When David and I still lived in Middle Tennessee, we were super-involved with our church. We assumed (and assumed others assumed about us) that since we didn’t have children, we had more time to do stuff for the body. If we heard of a need somewhere, we did our best to help. That’s how we ended up hosting a Life Group, prepping Communion every Sunday, and basically being available to do whatever whenever. And we loved (almost) every minute of it.
About five years ago, those responsibilities dovetailed just before a Mother’s Day service. While I was pouring juice into hundreds of tiny cups, one of my LG friends told me she was miscarrying. Because my David was away for work and her husband was serving elsewhere in the building that morning, I sat with my friend and saw the Mother’s Day service through her eyes:
Opening Scripture: Psalm 139:13; Jeremiah 1:5; and every other “womb” verse you can think of
Praise Song: “Blessed Be the Name of the Lord (You Give and Take Away)”
Interlude: 10,000 baby dedications
Teaching: “Born of Flesh and Spirit”
Closing: Standing ovation for all the moms
I don’t remember the exact details of the service. I do remember how that Mother’s Day felt in light of the pain in my friend’s posture and face.
Survival Tip 4: Know the Best Place to Worship
Why do we join church families? Just to have somewhere to go on Sunday morning?
God wants us to worship in a community because we learn and grow better when we are together. We should be each other’s supporters, challengers, cheerleaders, and keepers. And we need to recognize when each role is appropriate.
Mother’s Day is one of those Sundays we choose to cheer for moms and the hard work they do all year. Certainly they deserve the praise! But we also need to be cognizant of our sisters who need support those same days.
One great thing about moms is that they don’t want to hurt others. By nature they are nurturers. I bet they’d be just as content with a subtle “you’re awesome!” from the pulpit, knowing the traditional fireworks display is hurting their infertile sisters.
Besides, it’s their kiddos’ drawings and husbands’ breakfasts that they look forward to and remember, right?
So I say, hey Sunday-morning service organizers: dial it back a notch. Save the baby dedications and emotional songs for another day.
(And kudos to our old church for doing just that in the following years!)
My anecdote tells the stories of two women: one who is miscarrying (my friend) and one who has accepted God’s plan for her not to have children (me). I was at the place spiritually and emotionally where I could honestly sing, “You give and take away. My heart will choose to say, ‘Lord, blessed be Your Name.'” My friend was NOT. She needed support (which I hope I offered) and the love and healing only God could give to her.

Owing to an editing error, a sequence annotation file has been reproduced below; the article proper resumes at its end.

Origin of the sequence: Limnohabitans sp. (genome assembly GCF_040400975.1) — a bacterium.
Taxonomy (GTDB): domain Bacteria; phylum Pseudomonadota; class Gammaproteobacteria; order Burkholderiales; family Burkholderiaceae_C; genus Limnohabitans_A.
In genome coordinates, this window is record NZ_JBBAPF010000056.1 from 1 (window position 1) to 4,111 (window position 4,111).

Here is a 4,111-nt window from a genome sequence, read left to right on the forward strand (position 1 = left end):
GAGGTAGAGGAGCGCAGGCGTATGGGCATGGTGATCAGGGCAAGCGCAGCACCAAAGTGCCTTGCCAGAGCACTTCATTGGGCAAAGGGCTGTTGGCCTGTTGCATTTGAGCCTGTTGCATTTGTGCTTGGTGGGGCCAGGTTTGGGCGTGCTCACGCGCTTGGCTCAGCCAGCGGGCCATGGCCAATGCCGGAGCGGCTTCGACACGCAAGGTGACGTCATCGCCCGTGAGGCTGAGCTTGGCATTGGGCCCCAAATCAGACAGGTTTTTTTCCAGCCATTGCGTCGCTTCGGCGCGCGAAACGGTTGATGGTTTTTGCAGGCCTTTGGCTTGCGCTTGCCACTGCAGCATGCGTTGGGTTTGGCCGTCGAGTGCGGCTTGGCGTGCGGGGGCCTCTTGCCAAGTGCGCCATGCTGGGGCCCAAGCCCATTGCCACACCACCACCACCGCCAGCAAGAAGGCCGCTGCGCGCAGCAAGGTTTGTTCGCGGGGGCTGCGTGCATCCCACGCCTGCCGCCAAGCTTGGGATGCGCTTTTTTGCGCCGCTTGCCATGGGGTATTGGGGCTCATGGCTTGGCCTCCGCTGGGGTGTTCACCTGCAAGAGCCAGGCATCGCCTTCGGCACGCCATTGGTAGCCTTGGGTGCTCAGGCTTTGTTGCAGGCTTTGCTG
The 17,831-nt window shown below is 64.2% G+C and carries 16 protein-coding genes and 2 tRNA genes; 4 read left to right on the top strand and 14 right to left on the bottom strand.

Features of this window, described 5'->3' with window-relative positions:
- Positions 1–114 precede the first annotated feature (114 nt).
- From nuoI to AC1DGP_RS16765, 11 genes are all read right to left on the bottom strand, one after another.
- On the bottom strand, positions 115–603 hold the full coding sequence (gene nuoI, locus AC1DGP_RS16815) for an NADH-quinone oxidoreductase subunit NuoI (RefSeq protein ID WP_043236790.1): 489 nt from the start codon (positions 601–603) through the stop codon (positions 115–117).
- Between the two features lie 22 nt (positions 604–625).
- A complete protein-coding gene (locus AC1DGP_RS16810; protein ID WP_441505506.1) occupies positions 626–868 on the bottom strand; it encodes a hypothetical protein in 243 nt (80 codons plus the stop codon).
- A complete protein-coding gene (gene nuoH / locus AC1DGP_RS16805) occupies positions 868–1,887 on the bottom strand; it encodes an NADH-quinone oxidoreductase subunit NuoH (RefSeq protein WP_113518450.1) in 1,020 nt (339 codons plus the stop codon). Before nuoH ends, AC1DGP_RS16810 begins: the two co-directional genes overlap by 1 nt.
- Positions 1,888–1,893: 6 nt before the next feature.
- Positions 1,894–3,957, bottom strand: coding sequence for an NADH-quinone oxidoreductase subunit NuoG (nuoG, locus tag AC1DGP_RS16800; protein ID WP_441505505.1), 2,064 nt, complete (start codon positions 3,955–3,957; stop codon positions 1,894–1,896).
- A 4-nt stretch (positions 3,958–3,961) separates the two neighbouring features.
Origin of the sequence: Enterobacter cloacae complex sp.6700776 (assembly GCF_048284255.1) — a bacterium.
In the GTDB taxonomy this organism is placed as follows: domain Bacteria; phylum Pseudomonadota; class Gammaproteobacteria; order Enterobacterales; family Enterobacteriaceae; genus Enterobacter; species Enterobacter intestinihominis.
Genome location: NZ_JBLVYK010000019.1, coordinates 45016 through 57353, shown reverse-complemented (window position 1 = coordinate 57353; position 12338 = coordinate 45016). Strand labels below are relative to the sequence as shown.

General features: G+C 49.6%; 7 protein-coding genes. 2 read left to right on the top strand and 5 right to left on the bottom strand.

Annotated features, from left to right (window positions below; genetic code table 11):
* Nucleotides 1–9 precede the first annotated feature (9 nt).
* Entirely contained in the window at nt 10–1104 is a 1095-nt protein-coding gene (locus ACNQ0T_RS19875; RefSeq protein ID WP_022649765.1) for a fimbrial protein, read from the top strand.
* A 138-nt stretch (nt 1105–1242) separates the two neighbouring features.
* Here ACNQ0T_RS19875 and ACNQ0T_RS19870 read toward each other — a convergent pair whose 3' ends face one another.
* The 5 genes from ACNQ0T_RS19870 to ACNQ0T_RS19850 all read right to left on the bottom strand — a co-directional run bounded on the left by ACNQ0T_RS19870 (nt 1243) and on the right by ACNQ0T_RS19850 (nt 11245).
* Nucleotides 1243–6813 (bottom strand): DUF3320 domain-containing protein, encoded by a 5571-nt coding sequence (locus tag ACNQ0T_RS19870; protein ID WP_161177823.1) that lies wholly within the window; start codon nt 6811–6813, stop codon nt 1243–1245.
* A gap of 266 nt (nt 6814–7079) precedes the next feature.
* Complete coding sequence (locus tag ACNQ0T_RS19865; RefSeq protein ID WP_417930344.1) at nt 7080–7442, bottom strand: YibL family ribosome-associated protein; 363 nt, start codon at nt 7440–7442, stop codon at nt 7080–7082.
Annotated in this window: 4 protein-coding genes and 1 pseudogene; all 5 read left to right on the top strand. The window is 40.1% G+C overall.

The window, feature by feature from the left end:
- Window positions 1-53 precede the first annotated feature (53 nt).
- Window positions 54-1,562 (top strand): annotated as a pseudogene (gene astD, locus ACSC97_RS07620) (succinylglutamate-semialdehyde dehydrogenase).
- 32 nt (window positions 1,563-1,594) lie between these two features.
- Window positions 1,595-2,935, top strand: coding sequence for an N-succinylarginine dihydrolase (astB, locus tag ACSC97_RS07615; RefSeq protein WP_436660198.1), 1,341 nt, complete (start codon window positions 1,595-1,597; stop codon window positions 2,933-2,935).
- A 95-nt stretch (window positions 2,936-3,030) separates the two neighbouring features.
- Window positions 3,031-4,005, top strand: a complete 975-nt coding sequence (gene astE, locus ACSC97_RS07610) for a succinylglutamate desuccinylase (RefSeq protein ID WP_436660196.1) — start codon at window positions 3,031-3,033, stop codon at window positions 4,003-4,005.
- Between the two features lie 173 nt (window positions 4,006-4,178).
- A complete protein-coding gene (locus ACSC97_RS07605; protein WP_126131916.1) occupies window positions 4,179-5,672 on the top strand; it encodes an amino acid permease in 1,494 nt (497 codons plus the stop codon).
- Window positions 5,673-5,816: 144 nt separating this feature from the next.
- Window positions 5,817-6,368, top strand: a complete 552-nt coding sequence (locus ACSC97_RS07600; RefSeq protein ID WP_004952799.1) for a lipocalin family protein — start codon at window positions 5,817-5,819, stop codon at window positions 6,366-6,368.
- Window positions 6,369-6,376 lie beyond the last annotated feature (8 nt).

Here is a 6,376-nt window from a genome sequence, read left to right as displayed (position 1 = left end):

God will find you, no matter where you choose to worship Him on Mother’s Day. If you look at your church’s order of service and think, “I can’t do this,” then find a place and a way to honor Him privately. Tell Him about your pain and fear. Ask Him to heal your spirit. Then commit to living your life according to His plan for you.
That private worship time will honor God and bless you better than any corporate service where you spend 90 minutes fighting back tears.
So how do you worship God on Mother’s Day? Comment below with your stories or tips, and you’ll be entered to win a signed copy of Barren among the Fruitful and a “Be Hopeful” necklace!
David and I had been married for five years: the point when people stop asking “when will you” and start asking “why haven’t you had children?” We had just started treatments, and neither of us were ready to talk about our situation with anyone. (We weren’t even talking about it with each other very much!)
At a child’s birthday party, David and I were pleasantly laughing as the kiddo struggled to open my too-well-taped present when we heard an extended family member stage-whisper, “Look at Amanda smiling at the baby. Maybe she’ll let David have children after all.” I fought back tears as David made a quick goodbye to the parents, and we left.
Ah, family. Why do some of us think it is okay to check our tact at the door? Why do we assume we know everything about others’ lives? Family probably doesn’t need a special occasion to get into your business, but Mother’s Day will give the inconsiderate an extra-special license. Parenting is the theme of the day, so if you are present and married, they’ll be wondering why you aren’t diving into the festivities.
Survival Tip 3: Start Telling Your Story
A few years into our fertility adventure, I realized that the best way to interact with everyone I knew was with the truth. My silence only bred more questions in others.
But when you’re still working through the immediate pain of losing a child or not conceiving one, inconsiderate comments and questions hurt (no matter who says them) and can force you out of a cheerful child’s birthday party in a fit of tears and trembling.
So know where you are in your healing process. Surround yourself with your closest, most trusted family members, and make sure they know your situation. No one will protect you better than your favorite aunt or loving mom. They can watch out for you at events, advise you how to react, and tell you it is okay not to attend this birthday party or that holiday luncheon when you are at your lowest.
As you heal, you’ll find it is easier to tell everyone what is happening in your life, and I’d bet the inconsiderate comments cease. Knowledge can produce understanding, and understanding can yield love. And fertility patients need all the love and support they can get, especially from those who’ve known them all their lives.
So how do you prepare to face questions at holiday get-togethers? Comment below with your stories or tips, and you’ll be entered to win a signed copy of Barren among the Fruitful and a “Be Hopeful” necklace!